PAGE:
Like any AR veteran, there are plenty of war stories I could tell about spokespeople who’ve gone feral in the middle of a briefing – whether they decided that it really was necessary to try cover 67 slides in 30 minutes; managed to throw the delicate schedule out by doubling their allotted time; forgot to tell the analyst that some sensitive details were under NDA; or stuck to a three-point mantra crafted by PR to deflect media questions (despite being told this wasn’t an appropriate response for analysts).
Specific details can wait for another time, but I’ve seen all of these scenarios – and more – and some of them more than once. While the reality is that these situations are the exception rather than the rule, it is important to plan to prevent them, and know how to manage them if things go awry.
Over the past few weeks, I’ve had the opportunity to work with three separate clients on developing and executing four different half-day analyst summits in two countries, which involved liaising with multiple marketing teams and countless spokespeople, many of whom I hadn’t worked with before.
Everything pretty much ran to plan at every event, and a big part of that was because of the “talent” we had available to put in front of the analysts. Planning & preparation are critical to the success of an analyst briefing, but all the plans in the world won’t save you if the spokespeople don’t deliver. In these recent cases, they did.
Because I’m naturally an optimist, I found it fairly unremarkable that all these events ran smoothly. Then last week I read a blog by the CEO of LinkedIn, Jeff Weiner, entitled The three qualities of people I most enjoy working with. Check out the full post because it’s pretty insightful, but in summary, Jeff picked out three characteristics – Dream Big, Get Shit Done and Know How To Have Fun.
It resonated pretty strongly with me, because I realised that I value the same qualities. As a consultant, I get to work with a range of people across a lot of vendors, but the most satisfying and long-lasting relationships are with clients (and analysts) who share those attributes.
I’ve written in the past about why you should train spokespeople to speak with analysts and also what you should teach them – I would encourage you to check out these posts.
But the focus of this post is on the ideal characteristics of spokespeople. In a blatant rip-off of Jeff’s post, I’ve adapted his Venn diagram and the attributes he described to fit the world of vendor spokespeople. Hopefully he’ll take it in the spirit intended.
Yep, this one’s a no-brainer! Any spokesperson you put in front of analysts should be a subject matter expert. They should be deep on their technology/solution area, or the business markets they’re addressing. A spokesperson who can talk about customer outcomes & market dynamics as well as being able to drill down on technology is like gold. But more than just being knowledgeable, they need to be willing to engage with other technology experts, who are generally strongly opinionated & sometimes just a little egotistical (otherwise known as analysts). They need to be able to hold their ground within reason, while also conceding that they don’t have all the answers – without damaging their corporate messages. Sometimes, the best spokespeople aren’t the most senior business executives – pre-sales engineers often provide more insight into what customers are doing than the execs who are running the show.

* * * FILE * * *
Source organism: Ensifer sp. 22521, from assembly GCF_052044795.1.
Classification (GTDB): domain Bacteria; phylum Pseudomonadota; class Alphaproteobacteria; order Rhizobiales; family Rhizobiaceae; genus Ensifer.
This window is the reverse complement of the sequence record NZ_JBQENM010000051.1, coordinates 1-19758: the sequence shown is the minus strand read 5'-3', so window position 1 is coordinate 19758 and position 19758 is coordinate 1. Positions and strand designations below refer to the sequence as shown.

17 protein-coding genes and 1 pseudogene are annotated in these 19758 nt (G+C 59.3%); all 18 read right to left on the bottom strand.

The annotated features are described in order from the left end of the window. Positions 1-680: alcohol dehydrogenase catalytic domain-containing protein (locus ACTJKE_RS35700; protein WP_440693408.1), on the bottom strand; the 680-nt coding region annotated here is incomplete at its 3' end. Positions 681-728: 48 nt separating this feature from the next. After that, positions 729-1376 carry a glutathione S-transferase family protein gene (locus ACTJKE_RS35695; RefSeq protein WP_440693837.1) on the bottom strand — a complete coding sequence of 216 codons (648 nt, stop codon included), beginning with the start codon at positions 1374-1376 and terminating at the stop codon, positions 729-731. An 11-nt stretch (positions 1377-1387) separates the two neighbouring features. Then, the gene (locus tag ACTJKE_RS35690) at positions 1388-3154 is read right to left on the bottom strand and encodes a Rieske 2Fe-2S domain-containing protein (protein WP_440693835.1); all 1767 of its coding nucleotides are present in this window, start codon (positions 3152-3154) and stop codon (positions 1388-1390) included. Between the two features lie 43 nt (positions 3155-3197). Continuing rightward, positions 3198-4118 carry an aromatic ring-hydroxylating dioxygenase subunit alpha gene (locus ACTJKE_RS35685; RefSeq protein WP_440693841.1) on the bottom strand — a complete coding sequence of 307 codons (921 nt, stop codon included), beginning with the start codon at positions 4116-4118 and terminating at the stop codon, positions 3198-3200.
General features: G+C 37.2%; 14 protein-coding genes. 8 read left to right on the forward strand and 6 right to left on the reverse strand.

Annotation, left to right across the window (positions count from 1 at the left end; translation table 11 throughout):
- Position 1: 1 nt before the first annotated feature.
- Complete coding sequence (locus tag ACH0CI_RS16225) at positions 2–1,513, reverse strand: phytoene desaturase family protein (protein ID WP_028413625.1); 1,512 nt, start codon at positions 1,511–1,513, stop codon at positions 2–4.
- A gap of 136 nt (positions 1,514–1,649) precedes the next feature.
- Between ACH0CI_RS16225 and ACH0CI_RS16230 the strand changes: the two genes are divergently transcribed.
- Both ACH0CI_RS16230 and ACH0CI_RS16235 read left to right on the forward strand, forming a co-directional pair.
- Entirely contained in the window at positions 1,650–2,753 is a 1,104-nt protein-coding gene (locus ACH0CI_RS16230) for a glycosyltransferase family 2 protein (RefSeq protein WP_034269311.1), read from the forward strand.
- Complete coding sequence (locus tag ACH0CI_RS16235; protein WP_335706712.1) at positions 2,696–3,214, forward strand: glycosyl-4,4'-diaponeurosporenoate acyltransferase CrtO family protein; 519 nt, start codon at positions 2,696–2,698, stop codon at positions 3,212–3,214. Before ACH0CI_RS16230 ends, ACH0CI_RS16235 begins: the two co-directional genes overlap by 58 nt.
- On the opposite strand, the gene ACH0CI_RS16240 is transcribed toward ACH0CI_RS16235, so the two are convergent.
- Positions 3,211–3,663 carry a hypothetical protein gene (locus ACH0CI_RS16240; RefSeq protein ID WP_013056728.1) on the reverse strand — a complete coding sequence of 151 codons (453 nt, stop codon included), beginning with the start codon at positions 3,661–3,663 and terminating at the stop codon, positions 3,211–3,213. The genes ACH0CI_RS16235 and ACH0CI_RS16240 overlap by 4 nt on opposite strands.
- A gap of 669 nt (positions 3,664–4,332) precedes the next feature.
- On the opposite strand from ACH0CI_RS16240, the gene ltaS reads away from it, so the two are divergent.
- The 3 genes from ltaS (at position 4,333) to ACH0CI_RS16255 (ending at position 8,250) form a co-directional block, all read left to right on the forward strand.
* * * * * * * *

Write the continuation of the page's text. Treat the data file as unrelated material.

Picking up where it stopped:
Technology can be a dry subject at times. Speeds & feeds are important, but they’re generally only a point in time. Discussions about performance & comparative capabilities often descend into semantics & pedantry. While all of these things play a part, it’s not what customers buy, any more than they buy a dot on a Gartner Magic Quadrant or a Forrester Wave. What customers buy is solutions to problems, and the best spokespeople are the ones who can describe how they solved those problems for customers. They can weave a narrative, make it compelling and bring the customer experience alive, bridging the technology & business worlds. Analysts are always looking for proof points, and real use cases are among the most useful. Most importantly, these spokespeople are quite happy to walk away from their slides! These spokespeople are often the ones who can get analysts excited about their overall vision.
Listen as well as talk
If I had a dollar for every time I’ve told a spokesperson that “it’s a two-way dialogue”, I’d be reasonably comfortable by now. But the truth is that analyst relations is about an ongoing conversation. There have been a couple of memes running around social media recently along the lines of “people listen to respond, not to learn,” and these are particularly applicable to AR. Yes, it’s important to listen to questions & respond appropriately, but it’s also important to understand why those particular questions are being asked. Every analyst conversation provides the opportunity to gain insight into what’s happening in the market. It’s not about asking for “free” advice or market intelligence, although some analysts are quite willing to provide it. Rather, it’s about understanding the nuances, asking for clarification, exploring the issues & providing a more informed response. A conversation is always much more fun than a pitch. And you just might learn something too.
What it comes down to is delivering a good outcome for both the vendor and the analyst. This takes a combination of planning & preparation, having good content, understanding the needs of the analyst, and making sure you have spokespeople who are appropriate for the discussion at hand.
And one more thing, which Jeff Weiner hit on – have fun! Getting a great result is always good, but enjoying getting a great result is always much more satisfying.
What do you think? Are there other attributes of great analyst spokespeople we should highlight?